The Chronicle of Higher Education recently published a story, headlined “In Time of Uncertainty, Colleges Hold Fast to Status Quo,” with this opening paragraph:
“The financial meltdown that has caused seismic upheavals in many other corners of the economy hasn’t changed much about how colleges operate.”
I must disagree.
Here at the University of St. Thomas, we are looking very seriously at how we operate – all in an effort to become more efficient and to save money while at the same time improving the student experience. That is a tall order, to be sure, but we believe we can be successful in stabilizing our operating costs and making education here more affordable for our students.
Our Board of Trustees, which had its fall meetings last month, has challenged us to reduce expenses and wants 2010-11 tuition increases to be lower than the 5.9 percent increase this year. Several trustees have volunteered to serve on a task force that will work with senior administrators to shape next year’s budget, which the board will consider in February.
One question often raised in higher education circles is why increases in comprehensive fees – tuition, room and board – routinely exceed the Consumer Price Index by several percentage points. Factors such as financial aid, personnel costs and facilities must be considered in measuring the impact of the so-called Higher Education Price Index, which has increased an average of 4.2 percent a year over the last 10 years, compared with 2.9 percent for the CPI.
Our biggest budget change over the last three decades has been increases in financial aid for undergraduate students.
Financial aid in the form of institutional scholarships and grants is absolutely necessary to attract students and remain competitive with other institutions. To enroll freshmen classes exceeding 1,300 students in recent years, we have increased the amount of undergraduate financial aid at a higher rate than tuition itself. Tuition increases averaged 6.1 percent over the last six years, but that figure dropped to 3.5 percent – and closer to the CPI – after factoring in average increases of 12.4 percent a year in the financial aid budget.
More than 90 percent of undergraduate students – and virtually every freshman – receive financial aid, and even those who don’t still are not paying the full cost of a St. Thomas education. We rely on donations, endowment and investment earnings and contributed services from religious personnel to cover more than 20 percent of instruction-related expenses.
St. Thomas has tried to remain moderately priced in comparison with the 16 other institutions that are members of the Minnesota Private College Council. This year, we rank No. 9 in tuition, No. 8 in comprehensive fees and No. 6 in room and board. Over the last five years, our comprehensive fees have increased an average of 5.6 percent – No. 12 among the MPCC schools.
A university is heavily labor intensive, and St. Thomas is no exception. We try to keep class sizes small, and some services are provided around the clock. Running a campus has been compared to governing a small town because so many students are present 24 hours a day and need housing, food, security and a computer network. It takes a lot of people to provide those services.
Two thirds of our operating expenses are for compensation. Salaries and wages are market-based and we try to reflect the market with merit and equity increases, which averaged 4 percent in 2008-2009 but will be only $500 this year for employees making less than $75,000 because of the recession. We have experienced double-digit annual increases in health care costs over the last several years and expect a 2010 increase of 7.5 percent, which will be shared by the university (10 percent) and employees (3.2 percent increase in premiums plus higher co-pay costs.)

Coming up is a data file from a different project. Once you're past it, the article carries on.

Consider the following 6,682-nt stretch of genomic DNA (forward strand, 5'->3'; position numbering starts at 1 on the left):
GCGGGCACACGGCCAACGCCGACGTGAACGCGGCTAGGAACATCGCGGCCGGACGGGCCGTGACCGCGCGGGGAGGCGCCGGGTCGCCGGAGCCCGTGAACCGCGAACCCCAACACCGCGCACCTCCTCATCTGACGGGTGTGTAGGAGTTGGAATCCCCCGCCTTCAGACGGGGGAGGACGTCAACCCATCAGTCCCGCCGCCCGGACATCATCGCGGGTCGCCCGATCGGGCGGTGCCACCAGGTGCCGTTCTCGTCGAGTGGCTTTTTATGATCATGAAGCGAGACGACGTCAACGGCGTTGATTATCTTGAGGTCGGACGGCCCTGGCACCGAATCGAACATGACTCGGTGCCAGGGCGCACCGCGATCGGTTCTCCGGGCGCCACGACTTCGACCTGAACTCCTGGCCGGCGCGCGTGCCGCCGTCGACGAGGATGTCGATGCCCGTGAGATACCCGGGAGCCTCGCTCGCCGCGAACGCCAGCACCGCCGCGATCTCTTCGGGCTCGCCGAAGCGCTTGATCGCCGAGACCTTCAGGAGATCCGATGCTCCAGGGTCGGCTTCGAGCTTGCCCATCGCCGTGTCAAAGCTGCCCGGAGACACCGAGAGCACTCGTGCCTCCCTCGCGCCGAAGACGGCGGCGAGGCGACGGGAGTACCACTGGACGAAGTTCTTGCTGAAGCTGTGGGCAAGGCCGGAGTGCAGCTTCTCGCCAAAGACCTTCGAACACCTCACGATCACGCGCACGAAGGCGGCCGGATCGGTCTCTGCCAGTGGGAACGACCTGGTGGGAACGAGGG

Our campuses have dozens of buildings, and all of them require regular cleaning, maintenance, repairs, heating and cooling. Many buildings – especially residence halls – operate around the clock. Utility rates increase on an annual basis, and as much as we try to turn down thermostats we still are held hostage by how cold it gets in the winter and how hot it gets in the summer.
We are proud of our architecture and our buildings; they are part of what attracts students to St. Thomas. We continue to invest in new buildings such as Flynn Residence Hall (2005), McNeely Hall (2006) and the Anderson Athletic and Recreation Complex (2010) to meet the needs of students and remain competitive with other colleges and universities that are also adding new facilities.
So what might we do?
Despite all of those legitimate financial pressures, we still realize that we need to slow down the increases in operating expenses given the economic conditions and the impact that the recession has had on our families.
We are just beginning the process, but I expect we will examine steps such as these:
What can you do to help?
Now more than ever, we need your ideas on how to cut costs and increase revenue.
Tell us what support services you may not use or need, and where you think there is an opportunity to reduce costs and curb wasteful or unnecessary spending. Or maybe you have an idea on how to generate additional auxiliary revenue. Please send your suggestions to Mark Vangsgard, vice president for business affairs and chief financial officer.
I look forward to working with all of you on solving these financial challenges and building a stronger University of St. Thomas that will provide the best education for our students.
As we say in our fund-raising communications, we have been opening doors for 125 years. I know, with your help, that we will continue to open them for another 125.